Spring is coming early in 3/4 of national parks, according to a new study. Awesome? Not so much. As flowers bloom earlier every year, it’s disrupting the link between the wildflowers and the arrival of birds, bees, and butterflies that feed on and pollinate the flowers. In Shenandoah, an earlier spring is giving invasive plants a head start, and they’re displacing native wildflowers, leading to costly management issues.
Before the 1960s almost everything about living openly as a lesbian, gay, bisexual, or transgender (LGBT) person was illegal. New York City laws against homosexual activities were particularly harsh. The Stonewall Uprising on June 28, 1969 is a milestone in the quest for LGBT civil rights and provided momentum for a movement.
Vine Creek Ranch at Death Valley National Park. Steady drought and record summer heat make Death Valley a land of extremes. Towering peaks are frosted with winter snow. Rare rainstorms bring vast fields of wildflowers. Lush oases harbor tiny fish and refuge for wildlife and humans. Despite its morbid name, a great diversity of life survives in Death Valley.
Located 2,600 miles southwest of Hawaii, the National Park of American Samoa is the most remote unit of the National Park System and the U.S. National Park south of the Equator. The Park spreads across three islands, 9,500 acres of tropical rainforest, and 4,000 acres of ocean, including coral reefs. While remote, the islands of American Samoa, true to the meaning of the word Samoa (Islands of Sacred Earth), are welcoming and offer beautiful landscapes and centuries of culture and history.
Interior Issues Draft Overview Report on Klamath Dam Removal Studies
Draft overview captures potential economic, environmental opportunities; Public comment on draft sought by February 5, 2012
Washington, DC – The Interior Department today published a draft report summarizing two years of scientific and technical studies conducted to help inform the Secretary of the Interior on a forthcoming decision on whether to remove four hydroelectric dams on the Klamath River, per the Klamath Hydroelectric Settlement Agreement (KHSA) of 2010. The comprehensive draft report, entitled Klamath Dam Removal Overview Report for the Secretary of the Interior: an Assessment of Science and Technical Information (Overview Report), and each individual study conducted on the environmental and economic impacts of the potential dam removal, are available at www.KlamathRestoration.gov.
The draft report presents in plain language a summary of dozens of peer-reviewed reports that have been prepared by the federal government and made public as part of the effort to fill important data gaps prior to a Secretarial Determination. Many of the findings – in disciplines including economics, engineering, biology, water quality, recreation and real estate – were first published in September.
“The science and analyses presented in these reports are vital to making an informed and sound decision on the Klamath River dam removal,” said Secretary of the Interior Ken Salazar. “As we work toward strengthening the health and economic prosperity of all that depends on the Klamath – including our watersheds, fisheries, and forests - I encourage members of the public to offer their input on this draft overview report and perspectives on the opportunity that lies ahead.”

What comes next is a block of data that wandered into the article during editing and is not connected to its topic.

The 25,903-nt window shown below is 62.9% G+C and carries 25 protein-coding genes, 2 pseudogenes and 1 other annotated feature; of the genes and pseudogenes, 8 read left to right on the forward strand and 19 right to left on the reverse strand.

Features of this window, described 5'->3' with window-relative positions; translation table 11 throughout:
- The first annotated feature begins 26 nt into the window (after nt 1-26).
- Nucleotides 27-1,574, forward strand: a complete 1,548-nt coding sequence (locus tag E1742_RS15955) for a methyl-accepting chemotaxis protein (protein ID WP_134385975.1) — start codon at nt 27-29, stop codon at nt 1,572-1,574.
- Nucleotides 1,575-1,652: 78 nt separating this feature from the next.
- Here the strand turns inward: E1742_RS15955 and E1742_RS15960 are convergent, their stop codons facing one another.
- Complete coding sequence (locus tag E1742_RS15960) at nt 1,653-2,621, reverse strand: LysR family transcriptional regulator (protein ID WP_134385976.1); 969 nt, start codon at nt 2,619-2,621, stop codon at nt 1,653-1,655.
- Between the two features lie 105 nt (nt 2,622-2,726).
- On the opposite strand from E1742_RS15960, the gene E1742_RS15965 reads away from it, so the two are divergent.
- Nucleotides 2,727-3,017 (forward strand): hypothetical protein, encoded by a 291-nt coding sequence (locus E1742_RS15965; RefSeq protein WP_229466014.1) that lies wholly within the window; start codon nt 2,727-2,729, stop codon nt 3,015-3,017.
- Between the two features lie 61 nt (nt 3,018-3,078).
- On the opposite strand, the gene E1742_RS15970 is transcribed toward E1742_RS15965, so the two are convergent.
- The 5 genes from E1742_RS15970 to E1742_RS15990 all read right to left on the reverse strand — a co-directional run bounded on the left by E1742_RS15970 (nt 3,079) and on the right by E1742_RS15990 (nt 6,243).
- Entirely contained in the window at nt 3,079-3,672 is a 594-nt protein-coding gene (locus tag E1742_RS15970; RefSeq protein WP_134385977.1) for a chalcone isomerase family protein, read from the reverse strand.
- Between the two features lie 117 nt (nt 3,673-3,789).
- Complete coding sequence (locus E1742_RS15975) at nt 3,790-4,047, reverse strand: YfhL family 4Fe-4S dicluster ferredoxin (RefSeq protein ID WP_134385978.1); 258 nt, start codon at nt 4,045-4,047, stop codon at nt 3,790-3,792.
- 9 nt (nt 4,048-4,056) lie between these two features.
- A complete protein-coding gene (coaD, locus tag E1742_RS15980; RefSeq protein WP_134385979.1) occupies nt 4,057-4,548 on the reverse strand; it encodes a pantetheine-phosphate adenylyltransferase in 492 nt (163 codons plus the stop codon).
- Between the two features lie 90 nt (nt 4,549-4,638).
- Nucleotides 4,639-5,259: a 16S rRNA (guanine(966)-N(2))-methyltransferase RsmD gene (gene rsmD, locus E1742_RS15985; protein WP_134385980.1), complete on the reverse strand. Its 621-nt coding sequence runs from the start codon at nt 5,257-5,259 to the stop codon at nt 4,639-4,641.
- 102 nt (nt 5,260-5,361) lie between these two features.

The Interior Department today also released an updated Economics and Tribal Summary Technical Report and the Klamath River Basin Restoration Nonuse Value Survey Final Report. The Economics and Tribal Summary Report provides an assessment of the economic benefits and costs of dam removal. The Nonuse Value Survey Final Report provides estimates of one important component of the economic benefits, nonuse values.
The economic reports analyzed in the draft Overview Report find that dam removal and implementation of the related watershed-wide restoration program provide an opportunity to bring significant additional jobs to the region and strengthen local economies in the Klamath Basin for reasons that include improved fish populations; additional recreational and commercial fishing opportunities; and increased agricultural output due to more certainty in water deliveries.
A summary of the key conclusions from the scientific and technical reports is available here.
As part of its commitment to openness, transparency and scientific integrity, the Interior Department is arranging for a scientific peer review of the draft Overview Report by a six-member independent panel. In addition, the Department is encouraging the public to review and offer technical comments on the draft report for the peer reviewers to consider during their deliberations.
The peer reviewers were selected based on their expertise to review the technical information contained in the draft report, including engineering, fisheries biology, stream restoration, geomorphology, stream ecology, hydrology, water quality, natural resource economics, and anthropology/tribal history. Atkins North America, a firm with a specialty in overseeing scientific peer reviews, will facilitate the deliberations of the peer review panel and will assist them in the preparation of their report of peer review comments.
The final Overview Report, and the dozens of reports it summarizes, along with the final Environmental Impact Statement/Environmental Impact Report on Klamath River dam removal, will help inform the Secretarial Determination, which is expected later this spring.
The public comment period on the Klamath Overview Report is open from January 24 through February 5, 2012. Comments received after this date will not be considered by the peer reviewers. Public comments should be emailed to: email@example.com, or mailed to: